Certification audits must be done by an approved quality auditor, and might include document reviews, site visits, and performance assessment based on the experience of NDIS participants (captured through observation and conversations with participants, carers, and families).
To comply with the verification module of the NDIS Practice Standards, providers must show evidence of, relevant qualifications, expertise and experience, incident management processes/policies, complaints management processes/policies and risk management processes/policies.
These guidelines set out the requirements that each profession must meet during the verification process.
Generally speaking, providers who register for these registration groups either:
- deliver relatively lower risk supports and services, and/or
- are already subject to professional regulation as a requirement of doing business
This includes regulation through the Australian Health Practitioner Regulation Agency (AHPRA) and through the other professional bodies that provide regulatory oversight of the professions included within these guidelines.
This existing regulation includes setting of standards and the ongoing monitoring of the individual’s competency to practice their profession, including through continuing professional development.
Because of the existing obligations of these professional bodies, and the less complex support types delivered under the registration groups in scope of verification, individual sole traders and partnerships have a streamlined audit process requiring a desktop review of the documentary evidence outlined in these guidelines.
As the NDIS market develops, the NDIS Commission will continue to monitor the effectiveness of these profession-specific regulatory frameworks to meet the NDIS Commission’s requirements in relation to safe, quality services for NDIS participants.
The NDIS Commission will consider the suitability of NDIS Providers and their key personnel to deliver NDIS supports and services. This is part of the NDIS Commission’s assessment of a registration application. The suitability assessment includes looking at whether the NDIS provider, or its key personnel have:
- been previously registered as an NDIS provider
- had a banning order in place
- been convicted of an offence
- been insolvent under administration
- had adverse findings or enforcement action taken by various authorities
- been disqualified from managing corporations.
Provider registration process
To register, NDIS providers in New South Wales and South Australia should proceed through the following steps.
The NDIS Commission's portal is now available. Providers are able to commence renewal applications when the renewal date on their certificate of registration is within the next six months.
Your organisation will need to make an application for registration under the new NDIS Commission arrangements before the end of the period specified in your organisation's Certificate of Registration.
This will involve making an application for renewal using the NDIS Commission online portal and your Registration ID.
You will provide information about your organisation, including the key personnel.
You will also:
- undertake a self-assessment of your organisation against the NDIS Practice Standards relevant to the supports and services you provide to participant’s residing in NSW and SA.
- Arrange for an assessment against the NDIS Practice Standards. This involves a NDIS Commission-approved quality auditor assessing your organisation using either a verification or certification method to consider how your organisation meets relevant NDIS Practice Standards. Information about approved quality auditors will be published on the NDIS Commission website after 1 July 2018. Your Certificate of Registration will specify the timing of such quality audits for your organisation.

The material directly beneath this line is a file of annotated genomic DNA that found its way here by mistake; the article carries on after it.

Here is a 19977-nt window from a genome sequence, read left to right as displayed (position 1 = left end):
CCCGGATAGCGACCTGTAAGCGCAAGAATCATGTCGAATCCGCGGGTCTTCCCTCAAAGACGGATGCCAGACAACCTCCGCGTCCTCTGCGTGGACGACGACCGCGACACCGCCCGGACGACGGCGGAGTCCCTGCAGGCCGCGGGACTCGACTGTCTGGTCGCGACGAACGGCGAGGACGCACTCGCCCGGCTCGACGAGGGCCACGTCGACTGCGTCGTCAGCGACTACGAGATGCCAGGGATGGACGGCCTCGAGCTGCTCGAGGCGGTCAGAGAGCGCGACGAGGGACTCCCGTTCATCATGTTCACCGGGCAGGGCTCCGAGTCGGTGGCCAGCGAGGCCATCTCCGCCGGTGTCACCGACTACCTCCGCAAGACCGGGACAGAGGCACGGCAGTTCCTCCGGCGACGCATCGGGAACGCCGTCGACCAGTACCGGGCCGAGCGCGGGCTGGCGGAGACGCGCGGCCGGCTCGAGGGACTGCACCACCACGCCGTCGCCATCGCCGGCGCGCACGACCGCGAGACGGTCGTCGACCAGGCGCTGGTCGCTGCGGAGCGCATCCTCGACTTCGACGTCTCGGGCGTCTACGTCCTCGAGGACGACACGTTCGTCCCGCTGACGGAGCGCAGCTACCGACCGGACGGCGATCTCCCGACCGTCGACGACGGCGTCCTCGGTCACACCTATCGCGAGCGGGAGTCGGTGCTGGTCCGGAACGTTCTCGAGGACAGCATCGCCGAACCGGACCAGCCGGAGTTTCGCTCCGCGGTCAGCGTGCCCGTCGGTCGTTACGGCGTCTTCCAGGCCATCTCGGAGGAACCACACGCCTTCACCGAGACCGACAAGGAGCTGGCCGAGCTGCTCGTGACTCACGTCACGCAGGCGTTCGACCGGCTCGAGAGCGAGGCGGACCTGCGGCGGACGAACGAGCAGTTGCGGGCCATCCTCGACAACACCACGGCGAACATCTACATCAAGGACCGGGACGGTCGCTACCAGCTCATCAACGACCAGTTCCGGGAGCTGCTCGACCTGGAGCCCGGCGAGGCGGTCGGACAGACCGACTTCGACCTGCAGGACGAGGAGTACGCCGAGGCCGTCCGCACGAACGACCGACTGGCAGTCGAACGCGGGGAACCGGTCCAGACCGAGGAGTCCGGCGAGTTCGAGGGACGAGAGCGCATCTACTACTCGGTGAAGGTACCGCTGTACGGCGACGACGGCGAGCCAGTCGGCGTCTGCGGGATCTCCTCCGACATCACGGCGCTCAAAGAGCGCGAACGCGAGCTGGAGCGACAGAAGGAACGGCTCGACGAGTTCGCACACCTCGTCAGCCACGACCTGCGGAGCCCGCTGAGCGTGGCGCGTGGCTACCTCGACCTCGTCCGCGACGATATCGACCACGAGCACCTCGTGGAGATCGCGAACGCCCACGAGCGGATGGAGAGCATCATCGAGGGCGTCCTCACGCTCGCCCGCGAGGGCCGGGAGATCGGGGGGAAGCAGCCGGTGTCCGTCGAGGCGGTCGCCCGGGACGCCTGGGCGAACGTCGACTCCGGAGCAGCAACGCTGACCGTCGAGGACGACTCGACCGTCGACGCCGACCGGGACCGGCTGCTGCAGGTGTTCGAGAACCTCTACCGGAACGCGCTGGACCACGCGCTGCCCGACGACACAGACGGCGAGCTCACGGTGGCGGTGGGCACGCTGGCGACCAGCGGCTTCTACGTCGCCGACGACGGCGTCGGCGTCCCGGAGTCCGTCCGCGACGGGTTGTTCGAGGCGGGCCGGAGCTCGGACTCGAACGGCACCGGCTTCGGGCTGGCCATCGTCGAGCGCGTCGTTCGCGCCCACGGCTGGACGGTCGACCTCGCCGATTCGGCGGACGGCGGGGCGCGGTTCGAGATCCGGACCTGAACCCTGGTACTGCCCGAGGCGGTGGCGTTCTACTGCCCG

Your organisation must start the registration renewal process with the NDIS Commission by submitting a renewal application for registration as a registered NDIS provider before your organisation’s registration period ends. The date this period ends will be stated on your Certificate of Registration. If your organisation does not start the renewal process by this date your organisation’s status as a registered NDIS provider will lapse.
Your organisation will be required to use the NDIS Commission’s portal to undertake the registration renewal.
All users linked to your organisation in the NDIA’s Myplace portal will also have access to your organisation’s details in the NDIS Commission portal.
Completing the renewal process
Generally, the timeframe for completion of the registration renewal will be no longer than 12 months, for many NDIS providers it can be done in a much shorter period. Once you have made an application for renewal by the date set out in your Certificate of Registration, you will need to complete the audit process in accordance with the timing that will also be specified in the Certificate. That timeframe will be commensurate to the nature of your organisation, and services and supports you provide.
The NDIS Commission will monitor your progress throughout the process, and provide guidance to you in completing your renewal.
Approved auditing bodies
Only quality auditors approved by the NDIS Commission can assess whether an NDIS Provider complies with the NDIS Practice Standards. For further information see the list of approved quality auditors.
- NDIS Practice Standards: Verification Module - Required Documentation
- NDIS Practice Standards: skills descriptors (High Intensity Skills Descriptors)
- Fact sheet: How to register as an NDIS provider
- Application Pack – NDIS Practice Standards and quality indicators
- Application Pack – NDIS Provider application to register process guide
- Application Pack – Registration renewal process guide
- Application Pack – Suitability assessment process guide
- Application Pack – Registration Requirements by Supports and Services
- Application Pack – Understanding providers’ obligations